John Brennan grew up in New Jersey, the son of an Irish immigrant named Owen.
Brennan, who this week was dubbed President Obama’s “public face for counter terrorism policy,” was educated by the Jesuits, in high school as well as at Fordham University. Brennan has said a sense of public service was instilled in him, at home and at school, and thus he traveled widely and, after college, began a 30-year career at the CIA, working closely with Obama, as well as Presidents Bush and Clinton.

Despite this impressive resume -- Obama seriously considered naming Brennan CIA director following the presidential election -- it was not until the so-called underwear bombing of Christmas Day that the spotlight turned to Brennan.

The Obama administration -- and Brennan -- faced heat after 23 year-old Umar Farouk Abdulmutallab attempted to blow up Northwest Airlines Flight 253. The administration had to ‘fess up that it had failed to connect the many dots which might have helped avoid the attempted bombing in the first place.

Just after New Year’s Day, Brennan was on all of the Sunday morning political talk shows defending the Obama administration’s terror policy, which was also slammed in the fall when Army psychiatrist Major Nidal Hasan was charged with going on a rampage which left 13 people dead at Fort Hood, Texas.

The interesting thing about the heat facing Brennan is that it is coming from both sides of the political aisle.

The Republican-leaning Fox News crowd sees Obama and Brennan as soft. This charge was articulated controversially by former Vice President Dick Cheney, who emerged from his bunker recently to charge that the Democrats in general are flunking when it comes to national security.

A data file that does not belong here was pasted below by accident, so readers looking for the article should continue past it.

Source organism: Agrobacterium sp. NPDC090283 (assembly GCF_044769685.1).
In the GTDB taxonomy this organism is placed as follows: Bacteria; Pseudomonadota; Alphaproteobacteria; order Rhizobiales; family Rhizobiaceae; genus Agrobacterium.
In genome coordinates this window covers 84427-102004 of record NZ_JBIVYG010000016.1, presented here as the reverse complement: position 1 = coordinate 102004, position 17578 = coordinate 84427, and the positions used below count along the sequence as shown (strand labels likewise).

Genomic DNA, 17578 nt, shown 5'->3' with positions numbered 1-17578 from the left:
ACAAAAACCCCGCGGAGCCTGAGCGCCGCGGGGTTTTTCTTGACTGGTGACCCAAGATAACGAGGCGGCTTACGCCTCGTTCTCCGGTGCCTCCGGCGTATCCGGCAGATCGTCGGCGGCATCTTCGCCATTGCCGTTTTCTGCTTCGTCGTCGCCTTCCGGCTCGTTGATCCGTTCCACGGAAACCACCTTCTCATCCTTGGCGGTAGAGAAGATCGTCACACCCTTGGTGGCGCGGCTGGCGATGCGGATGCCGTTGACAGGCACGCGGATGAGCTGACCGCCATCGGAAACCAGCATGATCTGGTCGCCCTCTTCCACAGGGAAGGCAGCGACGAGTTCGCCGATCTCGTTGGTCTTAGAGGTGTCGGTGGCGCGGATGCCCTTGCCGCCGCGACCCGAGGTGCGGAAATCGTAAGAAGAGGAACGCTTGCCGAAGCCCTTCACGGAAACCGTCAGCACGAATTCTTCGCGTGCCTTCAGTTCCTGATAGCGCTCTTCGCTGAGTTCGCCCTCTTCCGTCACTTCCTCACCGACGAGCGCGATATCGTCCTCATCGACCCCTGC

“I'm very disappointed in the vice president's comments," Brennan himself declared on NBC's Meet the Press on January 3. "Either the vice president is willfully mischaracterizing this president's position -- both in terms of language he uses, and the actions he's taken -- or he's ignorant of the facts.

“In either case, it doesn't speak well of what the vice president's doing."
But even to some Obama fans, Brennan is viewed as a holdover who, a few years back, worked closely with former President George W. Bush.

Last Sunday’s cover story in The New York Times Magazine by Peter Baker, entitled “Stopping the Next One: Obama’s War Over Terror,” includes a lengthy analysis of Brennan’s career. The article said that in the wake of the Christmas Day terror attack, Brennan “has emerged … as the administration’s public face for counterterrorism policy,” and also explained how key figures in the Obama administration also fought the war on terror under President Bush.

“For all of his talk of change,” Baker writes, “Obama has kept a lot of veterans of the Bush administration in place.”

Several of these key figures have another thing in common -- they are Irish American. The article also cites Chairmen of the Joint Chiefs of Staff, Admiral Mike Mullen.

Last Friday, a critical report about the Fort Hood Massacre was released, forcing Mullen to acknowledge that he was concerned about “self-radicalization” in the military. He added, “There is clearly more and more of that going on, and how much of it we have in the military is something that we ought to really understand.”

Joining Mullen in taking a very close look at the Fort Hood report is Army Secretary John McHugh, another Irish American, as well as a former Republican congressman from upstate New York.

Finally, there is Denis McDonough, a Minnesota native and National Security Council chief of staff. Another member of Obama’s inner circle on counterterrorism, McDonough has been out front in recent days talking about the tragedy in Haiti.

This, of course, is how the news cycle works. A crisis is only a crisis until another one comes along.

The Times article opens with a scene featuring McDonough and Brennan briefing Obama about a “major terrorist plot to attack his inauguration.”

That plot, obviously, never materialized. But for Irish Americans such as McDonough and Brennan and McHugh and Mullen, there will surely always be another crisis around the corner.